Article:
App Development

Model-View-Presenter (MVP): an alternative to MVVM for cross-platform Xamarin projects

Silver Iphone 5s and White Samsung Android Smartphone

The biggest benefit of using Xamarin for cross-platform mobile application development projects is the ability to share code. Sharing code will reduce development time, enforce platform parity for iOS and Android apps, and result in fewer bugs and more testable code. To capitalize on this we need a way to separate the underlying business logic of the app from the platform-specific View layer. If done correctly each platform only needs to construct the layouts and hook them up.

The Model-View-ViewModel (MVVM) architecture is the most common solution for this in the Xamarin world. However, MVVM is heavily dependent on the process that binds the View and ViewModel. Usually this is accomplished through a data binding framework. These frameworks can be heavy, buggy, and constricting and can add significant risk to a project. Model-View-Presenter (MVP) is another architecture that accomplishes the same degree of code sharing as MVVM, but without the need for a binding framework.

Why does MVVM require a binding framework?

In MVVM business logic is contained in the ViewModel layer. The ViewModel contains properties that are bound directly to elements of the View and are modified by the business logic. As these properties change the View layer should immediately update to reflect it.

The problem is how we make the View respond to those changes. Imagine we have a relatively complex screen with a lot of elements. In order for the ViewModel to be shared across platforms, the ViewModel must be agnostic of how the View layer is implemented. Therefore we cannot directly call functions on those elements. We also cannot have an all-purpose ViewModelChanged event where the entire View updates because that would be horribly inefficient. We need a way to update only the relevant parts of the View layer when its state changes without the ViewModel knowing what elements are changing.

A binding framework solves this problem by letting us bind elements in the View layer to the ViewModel’s properties they depend on. When one of these properties changes, we notify the framework and it will automatically update only that part of the View. Because the binding happens from the View to the ViewModel and not the other way around, the ViewModel layer does not know anything about how it’s properties are used, so the code can be shared.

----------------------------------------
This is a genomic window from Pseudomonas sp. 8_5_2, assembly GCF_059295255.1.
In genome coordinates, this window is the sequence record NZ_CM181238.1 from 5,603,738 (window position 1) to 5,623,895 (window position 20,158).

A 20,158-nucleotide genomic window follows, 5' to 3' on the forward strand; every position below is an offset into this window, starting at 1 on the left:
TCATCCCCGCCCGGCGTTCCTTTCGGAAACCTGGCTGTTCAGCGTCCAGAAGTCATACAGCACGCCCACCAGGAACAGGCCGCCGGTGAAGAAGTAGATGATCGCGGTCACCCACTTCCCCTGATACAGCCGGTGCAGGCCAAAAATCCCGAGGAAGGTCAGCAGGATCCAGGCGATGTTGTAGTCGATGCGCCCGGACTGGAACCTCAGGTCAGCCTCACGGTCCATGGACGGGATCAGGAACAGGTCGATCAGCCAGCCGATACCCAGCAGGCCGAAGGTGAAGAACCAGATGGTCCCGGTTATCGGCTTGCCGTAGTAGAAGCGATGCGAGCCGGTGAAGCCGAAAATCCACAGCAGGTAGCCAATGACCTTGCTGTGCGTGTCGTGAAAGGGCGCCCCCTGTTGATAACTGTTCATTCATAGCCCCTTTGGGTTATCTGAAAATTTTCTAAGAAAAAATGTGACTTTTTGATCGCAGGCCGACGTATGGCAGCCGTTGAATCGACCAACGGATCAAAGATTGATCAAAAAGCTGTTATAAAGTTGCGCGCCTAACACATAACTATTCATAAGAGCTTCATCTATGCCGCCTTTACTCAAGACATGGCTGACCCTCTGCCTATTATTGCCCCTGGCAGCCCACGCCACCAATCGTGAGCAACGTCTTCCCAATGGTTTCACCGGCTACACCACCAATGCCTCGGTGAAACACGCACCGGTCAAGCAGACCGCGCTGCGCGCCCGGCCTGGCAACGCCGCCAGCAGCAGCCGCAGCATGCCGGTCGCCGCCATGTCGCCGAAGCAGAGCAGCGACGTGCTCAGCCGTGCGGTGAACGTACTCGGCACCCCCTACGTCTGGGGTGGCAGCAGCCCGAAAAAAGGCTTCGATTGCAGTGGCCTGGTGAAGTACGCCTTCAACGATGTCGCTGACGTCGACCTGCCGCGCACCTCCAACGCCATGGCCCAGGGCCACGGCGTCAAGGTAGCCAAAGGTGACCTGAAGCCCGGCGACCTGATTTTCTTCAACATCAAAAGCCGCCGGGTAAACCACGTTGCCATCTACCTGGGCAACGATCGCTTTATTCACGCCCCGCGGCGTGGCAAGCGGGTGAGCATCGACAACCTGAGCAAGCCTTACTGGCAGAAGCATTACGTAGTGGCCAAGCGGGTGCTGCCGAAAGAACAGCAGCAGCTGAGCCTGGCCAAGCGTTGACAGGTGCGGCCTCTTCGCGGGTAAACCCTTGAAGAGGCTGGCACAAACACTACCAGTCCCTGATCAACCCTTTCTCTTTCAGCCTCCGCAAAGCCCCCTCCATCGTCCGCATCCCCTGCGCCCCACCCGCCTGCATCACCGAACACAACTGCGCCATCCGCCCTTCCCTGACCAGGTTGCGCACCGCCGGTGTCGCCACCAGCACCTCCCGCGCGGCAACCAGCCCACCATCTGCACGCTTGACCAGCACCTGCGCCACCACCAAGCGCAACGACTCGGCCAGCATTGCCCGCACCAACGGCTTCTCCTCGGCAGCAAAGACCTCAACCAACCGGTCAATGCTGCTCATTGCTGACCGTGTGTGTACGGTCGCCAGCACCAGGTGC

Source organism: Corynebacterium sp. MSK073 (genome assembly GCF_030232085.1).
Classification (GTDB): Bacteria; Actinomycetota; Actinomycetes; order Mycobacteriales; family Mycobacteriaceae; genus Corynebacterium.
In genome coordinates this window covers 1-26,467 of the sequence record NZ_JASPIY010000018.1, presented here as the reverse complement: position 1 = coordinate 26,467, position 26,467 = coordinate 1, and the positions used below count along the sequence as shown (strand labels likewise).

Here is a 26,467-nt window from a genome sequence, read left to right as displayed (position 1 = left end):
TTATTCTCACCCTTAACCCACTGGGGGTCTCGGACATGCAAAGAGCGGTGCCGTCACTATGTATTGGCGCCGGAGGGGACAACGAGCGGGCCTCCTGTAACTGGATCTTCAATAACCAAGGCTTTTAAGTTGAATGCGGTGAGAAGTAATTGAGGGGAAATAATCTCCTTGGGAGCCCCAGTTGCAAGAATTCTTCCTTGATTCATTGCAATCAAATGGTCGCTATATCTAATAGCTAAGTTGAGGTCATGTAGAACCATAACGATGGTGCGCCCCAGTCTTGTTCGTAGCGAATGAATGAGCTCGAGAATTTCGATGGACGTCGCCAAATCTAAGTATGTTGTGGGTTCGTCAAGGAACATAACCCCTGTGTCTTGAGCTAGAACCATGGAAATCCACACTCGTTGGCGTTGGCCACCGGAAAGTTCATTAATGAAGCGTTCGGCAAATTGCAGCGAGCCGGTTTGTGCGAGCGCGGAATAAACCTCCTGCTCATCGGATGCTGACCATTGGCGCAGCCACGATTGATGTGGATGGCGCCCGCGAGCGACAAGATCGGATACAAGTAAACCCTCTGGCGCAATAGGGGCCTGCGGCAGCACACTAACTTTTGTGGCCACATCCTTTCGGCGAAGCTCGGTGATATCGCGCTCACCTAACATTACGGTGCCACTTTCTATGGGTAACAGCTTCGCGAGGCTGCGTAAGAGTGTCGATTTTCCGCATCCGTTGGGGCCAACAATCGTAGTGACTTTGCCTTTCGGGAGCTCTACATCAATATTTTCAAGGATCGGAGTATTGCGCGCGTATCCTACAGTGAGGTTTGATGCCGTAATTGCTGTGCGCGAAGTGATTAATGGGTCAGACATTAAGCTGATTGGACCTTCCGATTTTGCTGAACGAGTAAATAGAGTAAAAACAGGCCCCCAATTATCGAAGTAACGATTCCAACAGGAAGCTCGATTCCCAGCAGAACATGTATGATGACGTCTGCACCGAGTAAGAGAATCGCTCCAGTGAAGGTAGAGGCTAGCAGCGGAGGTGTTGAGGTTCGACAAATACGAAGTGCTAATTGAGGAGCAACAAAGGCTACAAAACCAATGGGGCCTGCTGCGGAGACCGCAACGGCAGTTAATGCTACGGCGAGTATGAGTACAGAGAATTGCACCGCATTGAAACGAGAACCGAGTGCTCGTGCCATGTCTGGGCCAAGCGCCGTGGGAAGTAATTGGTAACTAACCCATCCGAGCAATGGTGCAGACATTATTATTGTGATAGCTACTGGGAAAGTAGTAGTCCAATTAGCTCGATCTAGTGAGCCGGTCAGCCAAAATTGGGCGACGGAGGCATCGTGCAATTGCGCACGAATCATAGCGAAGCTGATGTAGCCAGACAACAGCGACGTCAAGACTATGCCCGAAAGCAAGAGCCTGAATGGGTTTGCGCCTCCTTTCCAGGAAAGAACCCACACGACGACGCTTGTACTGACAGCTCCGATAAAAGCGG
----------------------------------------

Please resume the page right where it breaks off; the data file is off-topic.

Why doesn’t MVP require a binding framework?

With MVP, the state of the View layer is not actually stored in our shared business layer. Instead of a ViewModel with properties we have a Presenter that calls into the View layer via an interface which is implemented per platform. Each View callback represents a change in the View’s state. So instead of changing a property in our ViewModel and notifying a binding framework, our business logic just calls into the View whenever necessary. For instance:

public interface ILoginView
{
	void OnWaiting();
	void OnStopWaiting();
	void OnInvalidCredentials(string message);
	void OnGoToNextScreen();
}

public class LoginPresenter
{
	private ILoginInteractor _interactor;
	private ILoginView _view;
	private string _username;
	private string _password;
	private bool _pendingLoginRequest;

	...

	public async Task Login()
	{
		if (!HasValidInput())
		{
			return;
		}
		_pendingLoginRequest = true;
		_view.OnWaiting();
		bool success = await _interactor.Login(_username, _password);
		_view.OnStopWaiting();
		_pendingLoginRequest = false;
		if (success)
		{
			_view.OnGoToNextScreen();
		}
		else
		{
                    _view.OnInvalidCredentials(Strings.InvalidCredentialsError);
		}
	}

	...
}

The use of an interface keeps the business layer agnostic of the View’s implementation, and the granularity of the View callbacks means the Presenter can update the View in an efficient way without the need for a framework.

Testing

Both MVVM and MVP separate the business layer from the View layer. By doing so, our business logic is not only easy to share, but also very easy to test.